Caterina Caselli was very famous in the 1960s and ’70s, and worked as both a singer and an actress. She rose to fame with the second song on the short list below, which was rejected by a more popular artist at the time. His loss was her gain, though, and she had a great career in music.
Today, at the age of 70, she still works as a record producer.
“Sono bugiarda” (Literally: “I’m a Liar”)
“Sono bugiarda” might mean “I’m a liar” in Italian, but it is, in fact, an Italian version of the extremely popular song “I’m a Believer” by The Monkees.
It’s catchy in either language, and it’s fun to try to spot the differences between the versions while you listen to Caterina’s.
“Nessuno mi può giudicare” (“No One Can Judge Me”)
This song gives us another look into Italian culture, as it appears in a movie by the same name in 1966. Caterina not only sings, but acts in the movie as well, so if you like her style, you might want to check out the whole film!
Andrea Bocelli is said to be one of the best singers of all time, regardless of nationality. He, like Pavarotti, is a tenor, who made classical and operatic music popular among the “regular folks,” making him an international crossover sensation.
Born with failing eyesight, he was blind by the age of twelve, but that didn’t stop him from capturing the hearts of the world, and bringing some of Italy’s most historically significant songs to a generation who otherwise might never have heard them.
“Vivo per lei” (“I Live for Her”)
Andrea Bocelli is known for songs that bring tears to the eyes of his audience. His voice is so clear and striking that it seems as if it goes straight to your soul. And when he sings about loving someone so much that he literally lives for her and only her, it’s enough to make you want to book a flight to Italy and go try to soak up some of that romance.
“E più ti penso” (“And the More I Think of You”)
This song is a duet with current bestselling pop artist Ariana Grande. Normally known for her outlandish, overtly sexual songs and videos, this time Ariana matches Bocelli’s quiet, pensive tone to create yet another Bocelli song that makes you want to cry your heart out (and her Italian language skills are impressive!).
The song is about yearning for someone far away, and wishing you could be with them. In English, some of the lyrics read “And if I couldn’t see you again, I already know what I would do: I would die.” Have your tissues ready before you hit “play.”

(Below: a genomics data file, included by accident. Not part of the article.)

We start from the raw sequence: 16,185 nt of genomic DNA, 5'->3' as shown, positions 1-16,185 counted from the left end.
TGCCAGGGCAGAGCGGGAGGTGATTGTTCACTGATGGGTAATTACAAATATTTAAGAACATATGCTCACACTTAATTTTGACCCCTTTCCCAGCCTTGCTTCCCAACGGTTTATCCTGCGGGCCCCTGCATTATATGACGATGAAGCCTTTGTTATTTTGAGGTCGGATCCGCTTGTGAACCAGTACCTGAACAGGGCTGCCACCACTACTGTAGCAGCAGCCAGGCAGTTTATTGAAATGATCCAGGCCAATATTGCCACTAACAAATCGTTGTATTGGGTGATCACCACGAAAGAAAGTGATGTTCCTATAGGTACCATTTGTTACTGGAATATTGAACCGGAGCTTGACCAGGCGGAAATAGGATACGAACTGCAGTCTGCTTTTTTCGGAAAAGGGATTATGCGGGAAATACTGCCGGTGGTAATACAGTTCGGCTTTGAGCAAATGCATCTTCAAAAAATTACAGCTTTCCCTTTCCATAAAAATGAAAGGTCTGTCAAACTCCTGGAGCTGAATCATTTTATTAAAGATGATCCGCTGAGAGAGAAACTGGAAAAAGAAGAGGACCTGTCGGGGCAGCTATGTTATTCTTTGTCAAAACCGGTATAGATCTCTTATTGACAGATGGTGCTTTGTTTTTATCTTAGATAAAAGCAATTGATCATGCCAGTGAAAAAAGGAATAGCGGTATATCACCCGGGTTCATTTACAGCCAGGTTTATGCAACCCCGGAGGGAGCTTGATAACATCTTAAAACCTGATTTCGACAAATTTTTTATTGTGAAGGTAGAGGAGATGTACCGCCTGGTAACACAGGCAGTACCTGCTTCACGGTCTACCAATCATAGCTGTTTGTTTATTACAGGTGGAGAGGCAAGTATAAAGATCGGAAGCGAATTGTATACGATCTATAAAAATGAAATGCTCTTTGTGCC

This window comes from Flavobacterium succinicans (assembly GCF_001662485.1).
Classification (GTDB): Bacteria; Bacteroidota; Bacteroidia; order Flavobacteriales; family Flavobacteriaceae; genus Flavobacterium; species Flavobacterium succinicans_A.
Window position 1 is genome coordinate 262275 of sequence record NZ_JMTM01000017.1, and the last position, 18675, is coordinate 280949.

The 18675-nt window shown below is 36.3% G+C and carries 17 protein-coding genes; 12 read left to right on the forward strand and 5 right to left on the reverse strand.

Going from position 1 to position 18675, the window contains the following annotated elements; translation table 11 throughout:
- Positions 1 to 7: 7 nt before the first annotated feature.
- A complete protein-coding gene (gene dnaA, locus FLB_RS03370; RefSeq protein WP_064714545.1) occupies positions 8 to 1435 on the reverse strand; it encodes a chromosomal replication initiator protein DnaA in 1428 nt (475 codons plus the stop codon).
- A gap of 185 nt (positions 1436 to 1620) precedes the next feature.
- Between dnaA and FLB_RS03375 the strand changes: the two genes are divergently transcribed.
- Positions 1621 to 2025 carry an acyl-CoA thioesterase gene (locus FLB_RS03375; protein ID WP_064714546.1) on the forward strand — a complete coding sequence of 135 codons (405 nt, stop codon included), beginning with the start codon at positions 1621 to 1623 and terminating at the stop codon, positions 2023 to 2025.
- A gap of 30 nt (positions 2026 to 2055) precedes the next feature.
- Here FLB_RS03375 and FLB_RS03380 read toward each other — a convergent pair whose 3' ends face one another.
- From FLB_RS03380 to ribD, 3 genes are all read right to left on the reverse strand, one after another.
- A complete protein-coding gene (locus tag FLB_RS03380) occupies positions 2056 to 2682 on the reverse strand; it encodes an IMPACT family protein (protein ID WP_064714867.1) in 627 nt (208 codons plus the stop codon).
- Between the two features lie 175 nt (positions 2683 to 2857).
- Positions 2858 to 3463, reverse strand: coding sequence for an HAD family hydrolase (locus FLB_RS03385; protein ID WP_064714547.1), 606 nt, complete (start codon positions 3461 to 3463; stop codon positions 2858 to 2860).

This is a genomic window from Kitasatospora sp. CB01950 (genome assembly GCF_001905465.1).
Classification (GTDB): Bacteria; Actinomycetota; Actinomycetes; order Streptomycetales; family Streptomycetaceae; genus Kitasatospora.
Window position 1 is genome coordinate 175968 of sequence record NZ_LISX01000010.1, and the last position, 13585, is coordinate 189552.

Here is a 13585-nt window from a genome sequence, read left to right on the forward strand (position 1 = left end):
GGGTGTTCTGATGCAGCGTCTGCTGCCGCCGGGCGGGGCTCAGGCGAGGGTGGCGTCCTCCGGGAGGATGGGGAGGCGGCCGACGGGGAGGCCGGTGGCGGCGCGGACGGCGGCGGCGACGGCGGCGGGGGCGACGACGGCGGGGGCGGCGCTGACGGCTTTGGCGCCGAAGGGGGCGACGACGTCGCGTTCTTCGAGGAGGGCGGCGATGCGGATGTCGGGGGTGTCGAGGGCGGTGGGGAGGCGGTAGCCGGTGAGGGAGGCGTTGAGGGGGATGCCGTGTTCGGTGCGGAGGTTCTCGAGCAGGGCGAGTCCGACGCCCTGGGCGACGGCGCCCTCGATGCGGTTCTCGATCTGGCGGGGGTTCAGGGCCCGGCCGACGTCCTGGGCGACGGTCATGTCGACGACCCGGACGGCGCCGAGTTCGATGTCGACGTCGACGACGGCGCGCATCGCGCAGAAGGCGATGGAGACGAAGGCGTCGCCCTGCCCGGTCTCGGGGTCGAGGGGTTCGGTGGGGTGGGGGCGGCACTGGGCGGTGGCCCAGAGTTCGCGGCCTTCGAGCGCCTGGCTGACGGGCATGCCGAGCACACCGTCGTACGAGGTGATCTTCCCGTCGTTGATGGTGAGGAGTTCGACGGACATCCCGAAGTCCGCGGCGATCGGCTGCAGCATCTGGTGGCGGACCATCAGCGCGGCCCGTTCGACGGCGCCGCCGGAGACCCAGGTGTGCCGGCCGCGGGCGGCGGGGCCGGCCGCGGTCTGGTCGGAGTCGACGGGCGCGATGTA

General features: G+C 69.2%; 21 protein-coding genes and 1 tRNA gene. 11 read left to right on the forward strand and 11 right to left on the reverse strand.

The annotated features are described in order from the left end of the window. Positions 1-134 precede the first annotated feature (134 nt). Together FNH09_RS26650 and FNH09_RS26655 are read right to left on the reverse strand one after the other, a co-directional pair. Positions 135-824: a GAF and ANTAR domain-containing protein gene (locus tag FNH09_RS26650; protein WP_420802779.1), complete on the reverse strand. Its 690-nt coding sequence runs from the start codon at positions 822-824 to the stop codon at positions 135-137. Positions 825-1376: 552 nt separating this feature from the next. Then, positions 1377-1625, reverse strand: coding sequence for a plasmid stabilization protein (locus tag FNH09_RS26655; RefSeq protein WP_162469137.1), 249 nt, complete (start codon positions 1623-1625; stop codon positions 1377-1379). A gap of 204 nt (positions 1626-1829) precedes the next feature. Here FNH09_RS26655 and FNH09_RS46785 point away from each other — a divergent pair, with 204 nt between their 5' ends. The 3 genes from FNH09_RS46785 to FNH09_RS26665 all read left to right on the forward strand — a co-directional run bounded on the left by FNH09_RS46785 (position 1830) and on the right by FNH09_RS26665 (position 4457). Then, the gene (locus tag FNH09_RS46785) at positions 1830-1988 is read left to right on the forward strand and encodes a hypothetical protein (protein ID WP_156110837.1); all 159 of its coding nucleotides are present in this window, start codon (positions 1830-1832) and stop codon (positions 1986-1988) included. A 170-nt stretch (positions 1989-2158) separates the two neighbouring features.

Don’t laugh at the name: Italian pop band Pooh has sold over 100 million records since 1966, and call to mind the famous American hair bands of the 1980s.
They were still producing records and doing shows as of 2016, an incredible fifty years after Bob Gillot, Valerio Negrini, Riccardo Fogli and Dodi Battaglia formed the band.
“Uomini soli” (“Lonely Men”)
This song is a haunting ballad about the reasons why men could be lonely, and what it would mean to have someone to reach out to them, or to have some meaning in life to drive them.
It’s an introspective piece, but the melody will stick with you even in your more cheerful, carefree moments.
“Dammi solo un minuto” (“Give Me Just One Minute”)
This song is great if you’re going through a breakup. The lyrics are painfully relatable: the singer talks about everyone thinking it’s a normal day, but he’s in pain because he’s losing the woman he loves. Don’t listen to this and Andrea Bocelli back to back—you might run out of tissues!
Moving on to artists who are currently trending on Italian radios today, we come to Laura Pausini, a talented singer/songwriter from Emilia-Romagna.
After winning several small singing contests, she broke out in 1993 and became an influential 1990s pop star whose fame soon went international. She’s recorded songs in at least six different languages, but her Italian work is really where her heart is.
“Invece no” (“Instead, No”)
“Invece no” is an extremely catchy pop song about trying to make up your mind about whether you should stay with someone or leave them when things aren’t going well. In the end, she might decide to stay… or maybe not.
“Tornerò (Con calma si vedrà)” (“I Will Return [With Calm, You Will See]”)
This song is a Latin-flavored hit that makes you want to get up and dance the tango. It’s an anthem for independence, and talks about going out on an adventure to conquer the world—always with the intention of coming back… someday.
The last artist on our list is definitely for the ladies. Marco Mengoni, a handsome singer/songwriter from Ronciglione, Italy, rose to fame after winning the Italian version of “The X Factor” in 2009.
His songs, which range from dance-y pop tunes to deep, introspective love songs, have made him one of the most beloved music artists in Italy right now.
“Pronto a correre” (“Ready to Run”)
“Pronto a Correre” is the perfect song to inspire you to pick yourself up and get on with your life after a breakup, or after any other event in your life that has kept you down for way too long.
Mengoni sings about pain pushing him to make a new start, which is a much nicer way to look at the end of a relationship.
If you would love to fantasize about a gorgeous man swearing to protect you from any and all harm that could come your way, then you should check out the “Guerriero” music video. Mengoni says the words we all want to hear as he pledges an oath to watch over us, and protect us and defend us from sadness, nightmares and just about anything else.
Well, that brings us to the end of this Italian music playlist.
But remember, these are only a tiny fraction of all of the great Italian music available out there!
No matter what genre of music you like, you’re sure to find something that inspires you to learn—and inspires you to dance.
Jessica A. Scott is a novelist from Louisville, Kentucky. While her first love is writing, her second love is learning Italian, a goal that she has been pursuing since her sophomore year at the University of Louisville. You can find out more about Jessica and her work at www.jessicascottauthor.com.